Sandro Blesinger was skiing on Blackcomb Mountain Friday when he saw the fault line form in the snow beneath him.
“Suddenly I saw a crack in the snow and I realized the snow was moving with me and I was shocked about that,” he said. “Four seconds later, I really realized what happened.”
Having been swept up in the avalanche, the 19-year-old from Germany managed to stay calm and pulled the trigger on an airbag pack, a device that when inflated helps a skier rise to the surface of the snow.
Blesinger said the inflatable device also helped cushion the blow.
“I just landed on the airbag with my head and I think that was a really, really good thing otherwise I would have just hit my head on the ground.”
Surprisingly, Blesinger, who said he was skiing inbounds at the time, only suffered a sore neck.
Earlier this year, an Australian snowboarder who got caught up in an avalanche in Whistler credited his airbag backpack for saving his life.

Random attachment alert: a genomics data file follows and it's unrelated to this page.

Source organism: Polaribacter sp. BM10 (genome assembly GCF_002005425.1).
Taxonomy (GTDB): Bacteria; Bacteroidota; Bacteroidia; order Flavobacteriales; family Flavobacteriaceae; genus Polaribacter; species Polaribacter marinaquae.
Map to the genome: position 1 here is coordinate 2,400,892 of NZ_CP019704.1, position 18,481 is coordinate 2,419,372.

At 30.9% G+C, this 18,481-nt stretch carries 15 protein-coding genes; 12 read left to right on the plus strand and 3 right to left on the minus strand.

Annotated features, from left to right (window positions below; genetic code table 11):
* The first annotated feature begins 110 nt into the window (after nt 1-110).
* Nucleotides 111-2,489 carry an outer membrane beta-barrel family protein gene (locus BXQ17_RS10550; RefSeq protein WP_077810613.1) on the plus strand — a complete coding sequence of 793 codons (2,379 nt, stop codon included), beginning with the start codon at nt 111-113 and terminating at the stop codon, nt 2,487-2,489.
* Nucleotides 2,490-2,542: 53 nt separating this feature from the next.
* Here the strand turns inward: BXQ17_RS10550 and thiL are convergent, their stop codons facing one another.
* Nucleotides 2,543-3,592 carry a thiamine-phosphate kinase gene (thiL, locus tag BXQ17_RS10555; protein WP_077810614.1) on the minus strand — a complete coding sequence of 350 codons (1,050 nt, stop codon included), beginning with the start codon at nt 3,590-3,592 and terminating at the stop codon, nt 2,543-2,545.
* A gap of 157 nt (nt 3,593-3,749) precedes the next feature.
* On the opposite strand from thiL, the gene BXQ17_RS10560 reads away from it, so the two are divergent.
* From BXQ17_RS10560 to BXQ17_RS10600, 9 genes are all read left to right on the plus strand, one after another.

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Friday’s incident comes at a time when the avalanche danger in Whistler and the backcountry is of particular concern.
“People really need to ensure that not only do they have all of the appropriate safety equipment but that they know how to use it, they’re proficient with it and at the start of each day they actually practise it with each other,” Brad Sill of Whistler Search and Rescue said.
Four days after his close call, Blesinger was back on the slopes Tuesday. The first thing he packed was his avalanche airbag.
“It was a birthday present from my grandparents and I’m really thankful to get that,” he said.
– With files from Rumina Daya